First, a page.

Ferrari, R. Clin Rheumatol (2012) 31: 1455. doi:10.1007/s10067-012-2029-x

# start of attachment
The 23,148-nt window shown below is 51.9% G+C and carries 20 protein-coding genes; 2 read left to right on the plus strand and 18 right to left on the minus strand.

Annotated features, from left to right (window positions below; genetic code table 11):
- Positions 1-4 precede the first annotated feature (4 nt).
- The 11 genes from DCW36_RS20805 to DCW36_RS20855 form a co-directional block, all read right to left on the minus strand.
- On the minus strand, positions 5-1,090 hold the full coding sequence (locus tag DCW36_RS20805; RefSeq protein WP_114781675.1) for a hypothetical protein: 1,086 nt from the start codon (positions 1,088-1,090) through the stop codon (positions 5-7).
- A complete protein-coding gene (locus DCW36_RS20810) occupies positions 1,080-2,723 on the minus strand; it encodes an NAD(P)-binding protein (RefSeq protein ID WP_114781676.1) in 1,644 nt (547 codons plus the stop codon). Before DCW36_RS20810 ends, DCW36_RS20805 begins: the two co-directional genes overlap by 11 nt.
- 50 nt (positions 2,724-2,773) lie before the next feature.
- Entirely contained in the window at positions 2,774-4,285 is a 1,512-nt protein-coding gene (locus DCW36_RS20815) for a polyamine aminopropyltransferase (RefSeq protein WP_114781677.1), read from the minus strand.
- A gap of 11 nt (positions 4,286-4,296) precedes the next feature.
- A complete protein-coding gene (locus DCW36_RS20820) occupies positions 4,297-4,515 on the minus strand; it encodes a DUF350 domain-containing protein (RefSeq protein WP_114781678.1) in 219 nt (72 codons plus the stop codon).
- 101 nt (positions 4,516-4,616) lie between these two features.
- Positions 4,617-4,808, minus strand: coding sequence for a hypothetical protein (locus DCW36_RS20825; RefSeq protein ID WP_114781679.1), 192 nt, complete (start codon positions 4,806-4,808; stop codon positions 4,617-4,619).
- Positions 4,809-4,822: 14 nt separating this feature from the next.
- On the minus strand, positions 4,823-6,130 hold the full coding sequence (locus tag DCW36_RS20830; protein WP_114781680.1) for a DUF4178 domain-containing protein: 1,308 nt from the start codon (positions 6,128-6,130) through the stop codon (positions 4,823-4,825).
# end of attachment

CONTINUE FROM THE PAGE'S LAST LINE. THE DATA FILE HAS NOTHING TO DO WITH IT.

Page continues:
The purpose of this study was to quantify the degree to which fibromyalgia patients perceive the cause of their pain to be inexplicable or difficult to understand. The author developed two simple Likert scales, Understand Pain Scale and Explain Pain Scale, which ask the subject to indicate the degree to which they are able to, respectively, understand the cause of their pain and to explain the cause of their pain to others. A total of 104 subjects who met the 1990 American College of Rheumatology Diagnostic Criteria for fibromyalgia (FM group), and 272 subjects with widespread pain who did not meet these criteria (non-FM group) completed these two instruments. On the Understand Pain Scale, 67.3 % of FM subjects endorsed either the item “understand very little about the cause of my pain (the reason I have pain)” or “cannot understand at all the cause of my pain (the reason I have pain)”. By comparison, 16.2 % of the non-FM group with widespread pain endorsed either of these Understand Pain Scale items. On the Explain Scale, 84.6 % of fibromyalgia subjects endorsed either the item “can very little or not very often explain the cause of my pain (the reason I have pain) to others” or “cannot at all explain the cause of my pain (the reason I have pain) to others”. In contrast, 21.7 % of non-FM group subjects with widespread pain endorsed either of the aforementioned items. Compared to other patients with chronic, widespread pain, fibromyalgia patients report a much greater degree of difficulty in understanding the cause of their pain and explaining the cause of their pain to others. This phenomenon may reflect the narrative of “inexplicability” in fibromyalgia patients that distinguishes them from other widespread pain populations.